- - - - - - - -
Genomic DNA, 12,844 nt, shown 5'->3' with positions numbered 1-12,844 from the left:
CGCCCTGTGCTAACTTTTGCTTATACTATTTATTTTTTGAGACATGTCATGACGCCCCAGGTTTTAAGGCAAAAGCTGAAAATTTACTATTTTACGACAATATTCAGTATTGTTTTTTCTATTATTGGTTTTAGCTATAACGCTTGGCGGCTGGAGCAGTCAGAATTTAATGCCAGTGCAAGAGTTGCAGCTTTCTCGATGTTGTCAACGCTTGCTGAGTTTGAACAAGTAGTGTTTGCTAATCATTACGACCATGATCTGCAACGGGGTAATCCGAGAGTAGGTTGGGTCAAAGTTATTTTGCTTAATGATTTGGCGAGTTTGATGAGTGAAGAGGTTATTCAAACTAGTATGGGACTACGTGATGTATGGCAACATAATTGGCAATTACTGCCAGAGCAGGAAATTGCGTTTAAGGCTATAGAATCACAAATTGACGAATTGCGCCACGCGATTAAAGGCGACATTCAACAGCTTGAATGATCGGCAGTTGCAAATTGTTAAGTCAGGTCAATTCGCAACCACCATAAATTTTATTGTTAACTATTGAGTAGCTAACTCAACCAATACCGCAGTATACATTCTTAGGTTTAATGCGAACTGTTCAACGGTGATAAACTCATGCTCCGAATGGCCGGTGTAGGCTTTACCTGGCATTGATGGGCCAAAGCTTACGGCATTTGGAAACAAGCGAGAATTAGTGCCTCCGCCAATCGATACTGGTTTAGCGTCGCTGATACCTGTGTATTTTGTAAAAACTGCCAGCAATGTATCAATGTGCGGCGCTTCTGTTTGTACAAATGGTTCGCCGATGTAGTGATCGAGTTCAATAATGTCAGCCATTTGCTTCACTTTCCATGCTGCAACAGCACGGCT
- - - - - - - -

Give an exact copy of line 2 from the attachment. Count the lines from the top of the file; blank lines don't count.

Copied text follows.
CGCCCTGTGCTAACTTTTGCTTATACTATTTATTTTTTGAGACATGTCATGACGCCCCAGGTTTTAAGGCAAAAGCTGAAAATTTACTATTTTACGACAATATTCAGTATTGTTTTTTCTATTATTGGTTTTAGCTATAACGCTTGGCGGCTGGAGCAGTCAGAATTTAATGCCAGTGCAAGAGTTGCAGCTTTCTCGATGTTGTCAACGCTTGCTGAGTTTGAACAAGTAGTGTTTGCTAATCATTACGACCATGATCTGCAACGGGGTAATCCGAGAGTAGGTTGGGTCAAAGTTATTTTGCTTAATGATTTGGCGAGTTTGATGAGTGAAGAGGTTATTCAAACTAGTATGGGACTACGTGATGTATGGCAACATAATTGGCAATTACTGCCAGAGCAGGAAATTGCGTTTAAGGCTATAGAATCACAAATTGACGAATTGCGCCACGCGATTAAAGGCGACATTCAACAGCTTGAATGATCGGCAGTTGCAAATTGTTAAGTCAGGTCAATTCGCAACCACCATAAATTTTATTGTTAACTATTGAGTAGCTAACTCAACCAATACCGCAGTATACATTCTTAGGTTTAATGCGAACTGTTCAACGGTGATAAACTCATGCTCCGAATGGCCGGTGTAGGCTTTACCTGGCATTGATGGGCCAAAGCTTACGGCATTTGGAAACAAGCGAGAATTAGTGCCTCCGCCAATCGATACTGGTTTAGCGTCGCTGATACCTGTGTATTTTGTAAAAACTGCCAGCAATGTATCAATGTGCGGCGCTTCTGTTTGTACAAATGGTTCGCCGATGTAGTGATCGAGTTCAATAATGTCAGCCATTTGCTTCACTTTCCATGCTGCAACAGCACGGCT